MARRIOTT-SLATERVILLE -- Lee Mitchell's list of hobbies isn't a typical one: hammer throw, railroad handcar racing, power lifting, spike driving and, most important, caber tossing.
Since 2002, Mitchell has fallen in love with the caber toss, which involves throwing a large, wooden pole called a caber. Maybe it's in his blood, as both his father and mother have a Scottish heritage. It has led him to a decade of state caber-toss championship titles. Most recently, he claimed the Washington State caber-toss champion title Aug. 6.
"I never thought I would be a state champion of anything when I was younger," Mitchell said. "Not only am I Utah's champion, I'm one of the nationally elite caber tossers. There's just a thrill when you do well at anything."
The goal of the caber toss is not to throw the caber a long distance, but to toss it end over end, so it falls straight from the tosser in a 12 o'clock position. Mitchell screams, yells and even jumps in the air when he hits a perfect 12 o'clock score.
The caber toss originated in Scotland near the end of the 11th century. Some claim the sport evolved from the need to cross narrow chasms via a long log.
To honor the sport's roots, competitors typically dress in a kilt and long, wool stockings adorned with "flashes," which are colorful ribbons attached to garters. Mitchell's wardrobe includes three kilts, one in camouflage and another, imported directly from Scotland, that cost $400.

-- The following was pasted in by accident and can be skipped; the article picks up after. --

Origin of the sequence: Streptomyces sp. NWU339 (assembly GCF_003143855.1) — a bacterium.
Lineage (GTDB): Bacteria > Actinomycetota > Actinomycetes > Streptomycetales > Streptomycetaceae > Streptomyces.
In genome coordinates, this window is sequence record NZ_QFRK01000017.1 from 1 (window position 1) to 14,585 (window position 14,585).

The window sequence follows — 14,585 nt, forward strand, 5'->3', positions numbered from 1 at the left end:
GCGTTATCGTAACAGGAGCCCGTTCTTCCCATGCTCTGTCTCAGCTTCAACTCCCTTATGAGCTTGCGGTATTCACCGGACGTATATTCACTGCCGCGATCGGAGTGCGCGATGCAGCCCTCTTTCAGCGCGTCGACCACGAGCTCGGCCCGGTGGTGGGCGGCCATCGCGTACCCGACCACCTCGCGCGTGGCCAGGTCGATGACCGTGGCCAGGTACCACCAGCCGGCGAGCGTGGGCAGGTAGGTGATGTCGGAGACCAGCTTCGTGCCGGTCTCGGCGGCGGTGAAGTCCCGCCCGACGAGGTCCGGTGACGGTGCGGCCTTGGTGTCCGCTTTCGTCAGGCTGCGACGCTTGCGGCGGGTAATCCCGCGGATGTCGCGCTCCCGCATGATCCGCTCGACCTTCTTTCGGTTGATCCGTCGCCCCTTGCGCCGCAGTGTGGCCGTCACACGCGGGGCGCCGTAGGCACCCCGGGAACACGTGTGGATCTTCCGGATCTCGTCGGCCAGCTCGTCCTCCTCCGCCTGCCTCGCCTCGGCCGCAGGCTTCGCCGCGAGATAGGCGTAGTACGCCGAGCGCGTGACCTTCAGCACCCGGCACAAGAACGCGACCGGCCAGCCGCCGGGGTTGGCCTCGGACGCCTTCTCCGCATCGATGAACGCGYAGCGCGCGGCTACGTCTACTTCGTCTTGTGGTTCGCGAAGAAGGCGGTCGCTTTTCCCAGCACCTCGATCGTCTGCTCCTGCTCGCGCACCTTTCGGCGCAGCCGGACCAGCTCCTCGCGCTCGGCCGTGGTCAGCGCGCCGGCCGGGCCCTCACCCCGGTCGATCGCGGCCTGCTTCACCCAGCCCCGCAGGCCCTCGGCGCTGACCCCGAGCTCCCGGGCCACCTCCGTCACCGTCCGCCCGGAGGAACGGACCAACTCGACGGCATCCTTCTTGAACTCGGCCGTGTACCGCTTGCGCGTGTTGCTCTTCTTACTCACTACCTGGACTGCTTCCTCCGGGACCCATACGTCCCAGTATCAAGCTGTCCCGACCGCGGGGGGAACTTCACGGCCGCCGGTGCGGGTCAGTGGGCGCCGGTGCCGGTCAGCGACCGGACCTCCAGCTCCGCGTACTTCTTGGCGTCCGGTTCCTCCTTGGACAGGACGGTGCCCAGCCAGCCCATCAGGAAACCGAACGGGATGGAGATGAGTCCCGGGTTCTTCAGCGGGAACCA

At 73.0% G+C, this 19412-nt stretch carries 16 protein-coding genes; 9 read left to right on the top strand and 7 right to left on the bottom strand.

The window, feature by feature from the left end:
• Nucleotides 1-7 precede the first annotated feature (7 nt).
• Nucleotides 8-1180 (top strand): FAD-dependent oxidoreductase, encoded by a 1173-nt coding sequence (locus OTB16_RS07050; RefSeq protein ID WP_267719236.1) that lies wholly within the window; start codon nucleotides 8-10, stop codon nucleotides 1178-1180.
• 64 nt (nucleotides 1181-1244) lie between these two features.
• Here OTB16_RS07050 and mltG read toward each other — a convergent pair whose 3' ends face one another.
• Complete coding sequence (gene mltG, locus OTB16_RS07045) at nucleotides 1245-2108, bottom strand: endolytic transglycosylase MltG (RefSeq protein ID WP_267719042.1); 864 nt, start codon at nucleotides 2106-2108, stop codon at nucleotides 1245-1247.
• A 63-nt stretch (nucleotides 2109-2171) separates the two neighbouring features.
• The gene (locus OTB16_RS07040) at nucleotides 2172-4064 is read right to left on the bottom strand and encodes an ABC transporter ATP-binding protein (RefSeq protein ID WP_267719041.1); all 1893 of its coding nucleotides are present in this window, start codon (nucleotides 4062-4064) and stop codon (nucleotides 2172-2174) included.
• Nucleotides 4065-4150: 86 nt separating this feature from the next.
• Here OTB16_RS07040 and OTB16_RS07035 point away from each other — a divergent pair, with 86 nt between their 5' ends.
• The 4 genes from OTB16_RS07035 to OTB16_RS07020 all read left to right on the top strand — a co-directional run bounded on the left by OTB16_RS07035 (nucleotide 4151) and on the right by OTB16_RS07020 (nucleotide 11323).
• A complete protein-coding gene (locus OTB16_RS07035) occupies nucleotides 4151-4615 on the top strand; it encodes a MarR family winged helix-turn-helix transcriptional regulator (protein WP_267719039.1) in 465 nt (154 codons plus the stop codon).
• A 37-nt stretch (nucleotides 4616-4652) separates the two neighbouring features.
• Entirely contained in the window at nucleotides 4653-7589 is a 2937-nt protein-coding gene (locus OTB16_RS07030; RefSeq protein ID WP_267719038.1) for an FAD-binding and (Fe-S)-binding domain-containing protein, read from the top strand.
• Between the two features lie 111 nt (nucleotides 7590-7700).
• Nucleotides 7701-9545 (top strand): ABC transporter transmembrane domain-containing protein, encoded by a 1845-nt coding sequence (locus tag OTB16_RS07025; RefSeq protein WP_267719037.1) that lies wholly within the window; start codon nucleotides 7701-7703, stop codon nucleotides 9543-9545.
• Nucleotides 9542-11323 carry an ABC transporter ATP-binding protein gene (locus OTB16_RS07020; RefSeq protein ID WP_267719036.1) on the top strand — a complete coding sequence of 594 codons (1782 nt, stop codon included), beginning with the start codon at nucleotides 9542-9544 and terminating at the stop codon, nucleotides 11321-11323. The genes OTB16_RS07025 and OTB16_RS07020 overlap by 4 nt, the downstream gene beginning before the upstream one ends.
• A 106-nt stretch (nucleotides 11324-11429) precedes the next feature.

One of his favorite events is the Highland Games held annually in July in Payson, where he got his start in the sport. He also has competed at events at Hill Air Force Base, Draper, Cache Celtic Festival, West Valley, Cedar City, Thanksgiving Point, Huntington, Emery County and Jackson Hole, collecting awards all along the way.
Surrounded in his home by ribbons and medals, Mitchell is particularly fond of the more unusual awards, such as a railroad tie and assortment of knives that resemble a thistle, Scotland's national emblem.
Mitchell, a native of Clinton, didn't earn many awards in high school. His path to Scottish heavy athletics got its start in the handcar races in which he and his family competed in the 1990s. When local support for the handcar races waned, Mitchell searched for a new sport.
On his spacious Marriott-Slaterville property, he often throws a 19-foot log weighing 60 pounds. In his years of practice, he broke so many wooden cabers that he decided to start tossing a steel one. An old 13-foot-long flag pole weighing 108 pounds now fits the bill.
There is no standard length or weight for competition cabers, although usually they are made of pine. At the beginning of a competition, all competitors agree on a caber to use, usually the straightest one.
Caber tossing requires strength, power, balance and speed, Mitchell said. It helps that at 57, he still can dead-lift 440 pounds, just as he did when he claimed the Utah power lifting title in 2003.
Nine countries have representatives at world caber-toss events, Mitchell said. He hopes the sport gains enough of a following that it becomes an Olympic event in the future.
"The sport is growing," Mitchell said. "It takes as much strength, power, speed and determination as any sport."
His own support of the growing sport is evident in his surroundings. A vinyl caber-toss silhouette is stuck to his screen door. His license plate reads "CABER12," signifying the 12 o'clock perfect scoring position. A Scottish flag flies at the edge of a recently mowed field where Mitchell practices his sport.
Despite his dedication to the sport, Mitchell misses his biggest fan. His father died four years ago, and Mitchell still sometimes finds himself listening for his father's high-pitched whistle from the crowd.
But it's almost as much fun to see his neighbors' questioning glances when he practices in his yard.
"I educate them about the sport," Mitchell said. "I guess I have bragging rights."